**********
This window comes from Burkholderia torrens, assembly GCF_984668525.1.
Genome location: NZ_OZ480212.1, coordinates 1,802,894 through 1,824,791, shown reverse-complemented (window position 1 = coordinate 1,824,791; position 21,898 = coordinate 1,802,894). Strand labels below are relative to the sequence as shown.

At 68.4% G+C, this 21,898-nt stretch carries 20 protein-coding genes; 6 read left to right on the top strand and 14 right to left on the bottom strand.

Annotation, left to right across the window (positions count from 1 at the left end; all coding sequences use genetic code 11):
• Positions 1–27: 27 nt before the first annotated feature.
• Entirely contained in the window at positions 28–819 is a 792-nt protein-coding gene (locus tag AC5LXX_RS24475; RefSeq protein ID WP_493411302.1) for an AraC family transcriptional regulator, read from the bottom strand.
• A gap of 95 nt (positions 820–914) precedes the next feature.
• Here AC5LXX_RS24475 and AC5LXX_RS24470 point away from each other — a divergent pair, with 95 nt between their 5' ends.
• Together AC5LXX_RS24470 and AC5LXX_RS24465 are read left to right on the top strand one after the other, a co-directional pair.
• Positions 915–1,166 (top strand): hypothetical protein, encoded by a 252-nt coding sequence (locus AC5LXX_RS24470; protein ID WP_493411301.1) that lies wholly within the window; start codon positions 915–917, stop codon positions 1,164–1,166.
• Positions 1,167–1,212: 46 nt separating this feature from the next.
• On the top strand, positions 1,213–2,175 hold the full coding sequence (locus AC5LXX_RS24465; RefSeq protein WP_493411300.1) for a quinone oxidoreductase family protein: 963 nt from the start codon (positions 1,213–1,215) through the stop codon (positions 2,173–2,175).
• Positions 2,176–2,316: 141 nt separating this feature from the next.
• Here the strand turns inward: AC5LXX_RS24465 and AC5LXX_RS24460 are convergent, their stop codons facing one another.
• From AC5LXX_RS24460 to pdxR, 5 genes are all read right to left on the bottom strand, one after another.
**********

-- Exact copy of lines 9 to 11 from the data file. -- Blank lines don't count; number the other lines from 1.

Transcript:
• Together AC5LXX_RS24470 and AC5LXX_RS24465 are read left to right on the top strand one after the other, a co-directional pair.
• Positions 915–1,166 (top strand): hypothetical protein, encoded by a 252-nt coding sequence (locus AC5LXX_RS24470; protein ID WP_493411301.1) that lies wholly within the window; start codon positions 915–917, stop codon positions 1,164–1,166.
• Positions 1,167–1,212: 46 nt separating this feature from the next.